Motion to Consider
My Lords, these regulations are among a number of statutory instruments relating to the audit of the accounts of relevant authorities in the new regime introduced by the Local Audit and Accountability Act 2014. The Act also abolishes the Audit Commission, passing responsibility for auditor appointments to the local public bodies.
I will not take up the Committee’s valuable time by repeating the arguments put forward during the passage of the 2014 Act in this debate. There was broad support across the House during the debates on the Act for creating a more efficient audit system, giving greater responsibility to local bodies while providing greater opportunities for local people to hold those bodies to account.
These regulations introduced today make a minor but important change to the application of the Act, relating to one particular type of local public body—special trustees appointed by the Secretary of State for NHS charities. Special trustees are established by the Secretary of State to administer property or funds held on trust at particular teaching hospitals. There are currently special trustees at only three hospitals— Great Ormond Street Hospital, Moorfields Eye Hospital and Royal National Orthopaedic Hospital. All the special trustees were established to manage charitable funds and they represent some of the largest NHS charities.
The Local Audit and Accountability Act 2014 makes provisions for audit appointment, conduct and regulation for a range of local bodies which are defined as “relevant authorities”. The relevant authorities include local government, parish councils, NHS trusts, clinical commissioning groups and special trustees. The special trustees’ charitable accounts fall outside the account definition in the Local Audit and Accountability Act. These accounts are covered by the Charities Act 2011, which sets the audit and reporting arrangements for all English NHS charities. However, the Local Audit and Accountability Act 2014 applies generally to matters which do not relate to the accounts of trustees. For example, there is a requirement in the Act for relevant authorities, which include special trustees, to have auditor panels. The intention, however, was that the Act should apply to special trustees only if they held non-charitable funds.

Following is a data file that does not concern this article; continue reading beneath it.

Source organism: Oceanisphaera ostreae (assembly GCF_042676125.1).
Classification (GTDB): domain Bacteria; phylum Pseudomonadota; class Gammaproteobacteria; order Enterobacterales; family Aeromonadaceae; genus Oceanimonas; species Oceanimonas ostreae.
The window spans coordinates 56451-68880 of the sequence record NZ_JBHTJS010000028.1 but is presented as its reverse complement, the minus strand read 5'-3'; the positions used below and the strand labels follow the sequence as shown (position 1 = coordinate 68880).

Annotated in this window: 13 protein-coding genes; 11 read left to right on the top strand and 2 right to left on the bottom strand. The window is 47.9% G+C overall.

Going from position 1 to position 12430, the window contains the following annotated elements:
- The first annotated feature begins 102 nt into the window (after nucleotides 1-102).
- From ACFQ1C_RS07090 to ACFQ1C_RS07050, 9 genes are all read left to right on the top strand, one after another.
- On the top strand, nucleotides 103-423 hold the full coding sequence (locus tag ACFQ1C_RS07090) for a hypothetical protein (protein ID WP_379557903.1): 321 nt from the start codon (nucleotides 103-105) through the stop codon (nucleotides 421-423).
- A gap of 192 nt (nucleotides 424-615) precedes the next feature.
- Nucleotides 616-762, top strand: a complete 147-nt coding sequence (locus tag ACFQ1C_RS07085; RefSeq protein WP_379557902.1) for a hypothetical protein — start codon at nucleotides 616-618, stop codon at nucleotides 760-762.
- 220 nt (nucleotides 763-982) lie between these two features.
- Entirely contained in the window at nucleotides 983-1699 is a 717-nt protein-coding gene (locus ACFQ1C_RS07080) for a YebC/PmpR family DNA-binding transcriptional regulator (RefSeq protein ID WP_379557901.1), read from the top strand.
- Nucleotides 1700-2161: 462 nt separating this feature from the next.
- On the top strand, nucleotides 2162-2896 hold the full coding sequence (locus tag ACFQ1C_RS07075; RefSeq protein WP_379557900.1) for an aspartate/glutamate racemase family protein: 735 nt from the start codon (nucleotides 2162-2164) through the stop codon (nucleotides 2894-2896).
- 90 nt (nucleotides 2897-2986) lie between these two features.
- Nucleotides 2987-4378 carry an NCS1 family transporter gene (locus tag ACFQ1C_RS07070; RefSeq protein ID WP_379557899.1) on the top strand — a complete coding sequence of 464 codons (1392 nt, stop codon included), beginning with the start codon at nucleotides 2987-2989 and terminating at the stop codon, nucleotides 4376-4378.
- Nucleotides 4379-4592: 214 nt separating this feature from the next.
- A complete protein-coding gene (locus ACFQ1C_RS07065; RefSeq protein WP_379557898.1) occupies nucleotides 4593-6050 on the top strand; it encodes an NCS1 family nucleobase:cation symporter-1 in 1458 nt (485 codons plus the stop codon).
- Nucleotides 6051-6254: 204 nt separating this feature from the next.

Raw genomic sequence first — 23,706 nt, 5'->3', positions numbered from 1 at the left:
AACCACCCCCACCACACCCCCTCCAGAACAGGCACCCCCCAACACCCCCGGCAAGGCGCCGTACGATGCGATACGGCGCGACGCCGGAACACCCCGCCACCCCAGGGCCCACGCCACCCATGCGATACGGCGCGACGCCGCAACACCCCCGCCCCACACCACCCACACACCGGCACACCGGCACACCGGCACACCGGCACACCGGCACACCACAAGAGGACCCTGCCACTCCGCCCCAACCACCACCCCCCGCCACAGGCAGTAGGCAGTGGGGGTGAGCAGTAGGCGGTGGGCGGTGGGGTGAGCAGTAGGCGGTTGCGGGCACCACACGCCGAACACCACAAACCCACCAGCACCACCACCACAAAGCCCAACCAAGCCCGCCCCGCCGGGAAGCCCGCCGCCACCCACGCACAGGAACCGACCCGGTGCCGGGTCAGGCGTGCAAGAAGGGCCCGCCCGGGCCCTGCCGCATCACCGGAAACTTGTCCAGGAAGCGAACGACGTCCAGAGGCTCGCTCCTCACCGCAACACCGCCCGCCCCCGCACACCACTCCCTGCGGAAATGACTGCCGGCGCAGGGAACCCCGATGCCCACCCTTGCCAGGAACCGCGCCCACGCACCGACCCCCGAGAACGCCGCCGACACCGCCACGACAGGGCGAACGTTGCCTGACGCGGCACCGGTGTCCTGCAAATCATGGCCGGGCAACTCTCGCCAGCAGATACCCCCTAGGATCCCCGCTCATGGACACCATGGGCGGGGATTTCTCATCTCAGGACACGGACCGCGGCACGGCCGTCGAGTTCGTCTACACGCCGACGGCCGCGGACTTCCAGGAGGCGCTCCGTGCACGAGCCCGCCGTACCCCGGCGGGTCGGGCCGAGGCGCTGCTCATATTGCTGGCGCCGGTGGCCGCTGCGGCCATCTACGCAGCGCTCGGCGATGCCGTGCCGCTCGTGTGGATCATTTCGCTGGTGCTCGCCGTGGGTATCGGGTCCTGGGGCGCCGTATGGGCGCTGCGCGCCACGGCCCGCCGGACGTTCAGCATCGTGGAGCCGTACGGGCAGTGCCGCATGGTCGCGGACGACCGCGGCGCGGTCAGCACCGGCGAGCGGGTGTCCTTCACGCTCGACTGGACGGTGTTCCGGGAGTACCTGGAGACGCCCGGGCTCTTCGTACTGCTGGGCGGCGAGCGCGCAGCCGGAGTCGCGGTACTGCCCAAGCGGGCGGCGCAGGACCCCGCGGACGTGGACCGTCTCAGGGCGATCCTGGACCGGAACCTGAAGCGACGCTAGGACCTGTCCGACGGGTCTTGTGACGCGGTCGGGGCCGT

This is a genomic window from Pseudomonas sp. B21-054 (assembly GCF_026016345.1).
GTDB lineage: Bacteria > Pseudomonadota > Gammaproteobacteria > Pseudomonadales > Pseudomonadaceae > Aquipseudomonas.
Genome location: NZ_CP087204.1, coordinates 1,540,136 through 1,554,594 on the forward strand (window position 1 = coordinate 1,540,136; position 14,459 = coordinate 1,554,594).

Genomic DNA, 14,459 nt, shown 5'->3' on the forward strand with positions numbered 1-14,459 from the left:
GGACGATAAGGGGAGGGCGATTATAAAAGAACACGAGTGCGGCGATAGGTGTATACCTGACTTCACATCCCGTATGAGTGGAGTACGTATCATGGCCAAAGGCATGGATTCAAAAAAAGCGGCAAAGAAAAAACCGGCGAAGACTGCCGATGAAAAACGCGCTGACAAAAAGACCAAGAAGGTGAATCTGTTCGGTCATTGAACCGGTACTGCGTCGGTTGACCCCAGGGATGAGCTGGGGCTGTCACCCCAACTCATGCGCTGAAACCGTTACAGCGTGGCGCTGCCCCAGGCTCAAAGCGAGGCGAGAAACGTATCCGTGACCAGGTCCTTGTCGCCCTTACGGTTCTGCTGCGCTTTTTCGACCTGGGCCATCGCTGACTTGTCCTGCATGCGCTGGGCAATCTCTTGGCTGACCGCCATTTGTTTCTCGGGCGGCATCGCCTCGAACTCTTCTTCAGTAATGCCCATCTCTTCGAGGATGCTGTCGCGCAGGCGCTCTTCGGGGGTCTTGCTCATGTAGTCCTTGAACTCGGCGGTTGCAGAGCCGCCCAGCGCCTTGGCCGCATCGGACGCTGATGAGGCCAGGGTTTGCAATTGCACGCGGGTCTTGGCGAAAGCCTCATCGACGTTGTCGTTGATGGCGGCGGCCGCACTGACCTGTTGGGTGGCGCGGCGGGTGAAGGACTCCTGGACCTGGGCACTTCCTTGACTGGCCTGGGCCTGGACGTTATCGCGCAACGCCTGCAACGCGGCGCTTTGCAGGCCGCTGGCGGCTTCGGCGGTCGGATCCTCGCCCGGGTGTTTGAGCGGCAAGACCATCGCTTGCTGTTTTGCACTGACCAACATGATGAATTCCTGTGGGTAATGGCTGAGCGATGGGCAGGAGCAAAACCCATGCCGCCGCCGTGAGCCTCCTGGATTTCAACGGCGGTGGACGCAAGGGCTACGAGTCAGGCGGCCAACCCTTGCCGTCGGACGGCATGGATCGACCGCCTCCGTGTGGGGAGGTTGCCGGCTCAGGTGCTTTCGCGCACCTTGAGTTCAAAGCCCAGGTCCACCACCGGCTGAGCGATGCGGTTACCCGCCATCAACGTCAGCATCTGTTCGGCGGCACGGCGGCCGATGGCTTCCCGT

These regulations therefore amend the definition of relevant authorities as far as it relates to special trustees so as to restrict its application to instances where the trustees are dealing with non-charitable funds. The amendment would also remove any overlap which exists in relation to matters which are already covered by the Charities Act 2011, and so it will restore the current position, making special trustee arrangements consistent with those for other NHS charities. This amendment will also make the application of the Local Audit and Accountability Act to special trustees clearer. The fact that the Act does not apply to special trustees’ charitable accounts is currently not directly stated. To establish this, readers have to follow two cross-references to other Acts. In preparing these regulations, we discussed the implications with the Charity Commission and the Association of NHS Charities, which agreed that the overlap between the Acts should be removed.
In conclusion, these regulations will amend the Act so that it does not apply to the charitable trust funds of special trustees and applies only where the trustees are dealing with non-charitable funds. I commend these regulations to the Committee.